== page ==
10) Rey’s makeup. She’s on a practically deserted island trying to learn how to be a Jedi but she has time for lipstick and eyeliner? Did she have such obvious makeup in the last movie? I don’t remember it, but there’s nothing in her past as a scrappy desert-scavenger to demonstrate where and why she acquired and learned to use makeup.

I’m probably going to end up ranting about this more at some point and adding to this list. But those are the things most immediately irritating to me right now.

Review: Under the Skin

Under the Skin, with Scarlett Johansson, got glowing reviews by /r/movies most of the times I saw it come up, and even by reviewers I generally trust, like YMS. I was pretty excited to go into it knowing as little as possible, as is my preferred custom. That means accepting  getting burned once in awhile, and unfortunately, this was one of those times. Under the Skin turned out to be one of the most boring and pointless movies I’ve ever seen.

Spoiler Free:

The main problem with Under the Skin is that it has no plot. By which I mean, the protagonist’s goal is completely opaque, there is no conflict or opposition to her actions, there is no antagonist, and there are no answers to any of the dozens of questions the viewer will be left with.

There is something that can loosely be described as a story, in that a series of events occur in chronological order, but it’s a series of events which, stripped of their weirdness, are about as engaging as watching someone go to the store to buy paint with which to paint their wall and watch it dry. That isn’t an exaggeration, by the way: some of the scenes in the movie are literally just the woman (none of the characters have names) doing completely mundane things, in excruciatingly slow detail, or staring contemplatively at scenery.

I’m not someone that can only be entertained by explosions and gunshots, fun as those can be. I often enjoy “thinking” stories, films or novels about themes rather than spectacle and dialogue rather than action. The problem is this movie has neither. The characters don’t even approach one dimensional, and the acting isn’t just non-memorable, but outright nonexistent at times. Staring blankly out a window, or asking people on the street for directions, is not acting by any definition I find useful.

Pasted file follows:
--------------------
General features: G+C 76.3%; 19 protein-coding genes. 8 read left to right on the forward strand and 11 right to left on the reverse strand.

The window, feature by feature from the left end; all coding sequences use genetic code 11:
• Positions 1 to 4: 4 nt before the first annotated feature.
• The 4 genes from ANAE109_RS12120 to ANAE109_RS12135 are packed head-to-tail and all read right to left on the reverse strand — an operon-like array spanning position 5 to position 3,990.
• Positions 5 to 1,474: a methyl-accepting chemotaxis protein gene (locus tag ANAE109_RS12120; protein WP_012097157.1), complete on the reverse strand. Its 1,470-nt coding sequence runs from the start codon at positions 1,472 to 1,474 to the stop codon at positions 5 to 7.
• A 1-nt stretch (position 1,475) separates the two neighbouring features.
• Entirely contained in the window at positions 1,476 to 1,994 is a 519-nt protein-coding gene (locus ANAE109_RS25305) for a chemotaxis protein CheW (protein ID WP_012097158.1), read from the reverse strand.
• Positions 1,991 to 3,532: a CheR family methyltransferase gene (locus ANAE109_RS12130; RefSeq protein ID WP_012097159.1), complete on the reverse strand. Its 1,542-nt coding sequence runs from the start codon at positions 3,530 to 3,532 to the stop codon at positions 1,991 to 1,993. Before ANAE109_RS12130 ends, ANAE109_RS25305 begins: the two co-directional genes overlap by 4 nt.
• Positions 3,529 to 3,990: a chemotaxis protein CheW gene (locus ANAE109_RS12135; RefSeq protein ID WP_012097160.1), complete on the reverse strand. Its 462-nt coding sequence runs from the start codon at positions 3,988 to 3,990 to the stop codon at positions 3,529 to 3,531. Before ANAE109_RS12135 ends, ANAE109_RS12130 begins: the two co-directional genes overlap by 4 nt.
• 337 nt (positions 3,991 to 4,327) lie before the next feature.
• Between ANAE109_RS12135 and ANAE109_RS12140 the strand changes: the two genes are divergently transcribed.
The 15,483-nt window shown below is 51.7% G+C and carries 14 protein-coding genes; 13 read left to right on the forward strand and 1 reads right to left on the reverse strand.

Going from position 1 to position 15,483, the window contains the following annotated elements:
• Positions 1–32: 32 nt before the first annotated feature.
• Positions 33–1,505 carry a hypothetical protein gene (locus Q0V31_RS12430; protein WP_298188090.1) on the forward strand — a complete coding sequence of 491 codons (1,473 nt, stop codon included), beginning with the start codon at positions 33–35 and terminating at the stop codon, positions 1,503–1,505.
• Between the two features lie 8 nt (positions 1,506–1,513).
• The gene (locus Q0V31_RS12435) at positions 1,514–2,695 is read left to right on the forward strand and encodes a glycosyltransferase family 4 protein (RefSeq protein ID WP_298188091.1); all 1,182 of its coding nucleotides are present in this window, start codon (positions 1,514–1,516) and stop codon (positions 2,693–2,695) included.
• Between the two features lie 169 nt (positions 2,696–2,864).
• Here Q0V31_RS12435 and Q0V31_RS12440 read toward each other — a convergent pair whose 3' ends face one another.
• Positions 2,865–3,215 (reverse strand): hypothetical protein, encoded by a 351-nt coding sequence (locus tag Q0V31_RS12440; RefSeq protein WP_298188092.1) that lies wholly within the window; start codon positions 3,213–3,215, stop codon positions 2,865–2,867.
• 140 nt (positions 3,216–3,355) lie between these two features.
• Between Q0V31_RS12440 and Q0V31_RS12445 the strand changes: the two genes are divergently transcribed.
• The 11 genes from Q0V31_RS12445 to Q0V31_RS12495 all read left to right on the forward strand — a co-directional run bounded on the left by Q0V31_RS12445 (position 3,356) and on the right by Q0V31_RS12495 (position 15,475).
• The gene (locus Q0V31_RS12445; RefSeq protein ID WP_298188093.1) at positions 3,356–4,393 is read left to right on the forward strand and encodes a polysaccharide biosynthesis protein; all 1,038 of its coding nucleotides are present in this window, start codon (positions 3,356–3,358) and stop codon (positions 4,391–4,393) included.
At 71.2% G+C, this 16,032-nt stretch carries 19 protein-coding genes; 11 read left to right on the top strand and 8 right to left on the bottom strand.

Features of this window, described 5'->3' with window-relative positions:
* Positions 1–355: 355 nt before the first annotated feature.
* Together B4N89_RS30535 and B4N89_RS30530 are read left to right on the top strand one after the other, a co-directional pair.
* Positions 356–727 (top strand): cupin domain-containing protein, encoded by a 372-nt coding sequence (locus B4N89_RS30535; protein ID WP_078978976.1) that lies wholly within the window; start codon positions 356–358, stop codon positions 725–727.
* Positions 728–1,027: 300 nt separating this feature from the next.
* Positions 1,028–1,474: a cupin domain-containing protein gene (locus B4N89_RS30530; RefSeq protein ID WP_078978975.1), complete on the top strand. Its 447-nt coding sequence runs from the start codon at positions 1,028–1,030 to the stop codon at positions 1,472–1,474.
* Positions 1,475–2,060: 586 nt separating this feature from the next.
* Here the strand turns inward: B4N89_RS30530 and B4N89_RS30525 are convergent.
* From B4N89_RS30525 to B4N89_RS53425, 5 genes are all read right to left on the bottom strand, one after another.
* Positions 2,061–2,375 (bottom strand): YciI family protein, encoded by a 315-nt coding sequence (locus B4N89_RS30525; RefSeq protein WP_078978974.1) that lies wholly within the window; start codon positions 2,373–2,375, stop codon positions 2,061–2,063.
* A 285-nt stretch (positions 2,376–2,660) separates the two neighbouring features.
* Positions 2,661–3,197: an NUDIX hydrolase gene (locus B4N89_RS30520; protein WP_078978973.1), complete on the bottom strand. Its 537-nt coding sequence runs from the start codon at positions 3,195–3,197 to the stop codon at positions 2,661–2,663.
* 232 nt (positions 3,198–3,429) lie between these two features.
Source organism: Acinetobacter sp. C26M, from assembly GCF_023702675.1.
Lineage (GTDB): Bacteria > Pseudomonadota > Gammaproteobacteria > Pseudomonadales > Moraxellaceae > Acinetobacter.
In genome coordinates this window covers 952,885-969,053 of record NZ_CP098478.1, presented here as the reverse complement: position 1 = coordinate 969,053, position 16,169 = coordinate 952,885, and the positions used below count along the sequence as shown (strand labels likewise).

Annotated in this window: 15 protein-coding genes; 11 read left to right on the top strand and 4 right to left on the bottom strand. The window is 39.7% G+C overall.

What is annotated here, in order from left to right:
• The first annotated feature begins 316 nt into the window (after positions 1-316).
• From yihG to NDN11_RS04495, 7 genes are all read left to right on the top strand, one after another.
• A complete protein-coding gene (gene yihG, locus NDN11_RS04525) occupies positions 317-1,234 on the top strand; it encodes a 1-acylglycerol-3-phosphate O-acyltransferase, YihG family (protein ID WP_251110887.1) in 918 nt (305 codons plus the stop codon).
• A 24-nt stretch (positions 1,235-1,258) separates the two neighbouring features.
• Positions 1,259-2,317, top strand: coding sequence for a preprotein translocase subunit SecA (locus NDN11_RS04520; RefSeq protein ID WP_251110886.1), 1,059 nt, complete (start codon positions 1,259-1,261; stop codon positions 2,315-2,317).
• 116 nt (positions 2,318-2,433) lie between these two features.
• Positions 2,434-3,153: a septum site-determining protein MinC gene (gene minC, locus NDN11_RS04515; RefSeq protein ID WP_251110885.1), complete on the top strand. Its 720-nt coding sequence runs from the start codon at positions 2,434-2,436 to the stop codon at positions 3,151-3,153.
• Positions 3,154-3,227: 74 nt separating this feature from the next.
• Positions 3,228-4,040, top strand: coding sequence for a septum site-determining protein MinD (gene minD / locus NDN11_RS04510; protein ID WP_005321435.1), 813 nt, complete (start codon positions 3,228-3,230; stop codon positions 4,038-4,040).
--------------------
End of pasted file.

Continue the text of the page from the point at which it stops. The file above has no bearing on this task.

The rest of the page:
The movie is often billed as a horror film, but that’s laughable. I love both cerebral horror and a good monster film when done well, but this couldn’t manage the appeal of either. Any sense of fear or dread was quickly drowned out by the mundanity of the majority of the film, and eventually the utter lack of any sensible plot or context for what was happening on screen. If it were a 30 minute art piece, it would be far more effective and engaging than the 108 minutes of suspenseless non-acting that I had to endure just so it could be billed as a “feature film.”

I’ve seen and heard people praise the movie on its directing or “vision,” but any comparisons to directors like Stanley Kubrik (which come up often) are, frankly, insulting. It clearly tries to mimic him in places, like the opening of the movie, but while its score is good and the imagery of certain scenes are memorable, a cinematic masterpiece this is not.

If I had to give it a rating, it just barely makes a 1/10 instead of a 0. 2/10 if I’m feeling generous, which, so close to the viewing, I’m not.


Ok, so this movie is about an alien (supposedly, it’s not explained) who wears an attractive human skin to pick up men and take them back to a special house where she can trap them in some kind of water containment thing so they will eventually get their insides sucked out by… something.

Where she comes from, why she’s doing it, never get answered. That’s fine. There is occasionally a guy on a motorcycle who goes around cleaning up any evidence left behind by disappeared guys, or witnesses. Presumably he’s also an alien, but that’s also never explained. Also fine. There’s hints that there are more than just one of each of them, but no elaboration whatsoever on that point. Well and good.

The first 40 minutes of the film are just her going around the city, talking to guys, and leading 2 or 3 of them back to the house to watch them get naked and walk into a black pool of water, seemingly unaware that they’re even doing it. At no point is there any chance to get to know or empathize with any of them. At no point do they seem aware of the danger they’re in. It’s just exactly what it sounds like: ScarJo drives around, chats up dudes, and eventually finds an unattached one to drive back to her place. At one point she goes shopping, which we watch. At another point she listens to the radio, which briefly comments on something related to a disappearance she was involved in. Again, which we watch.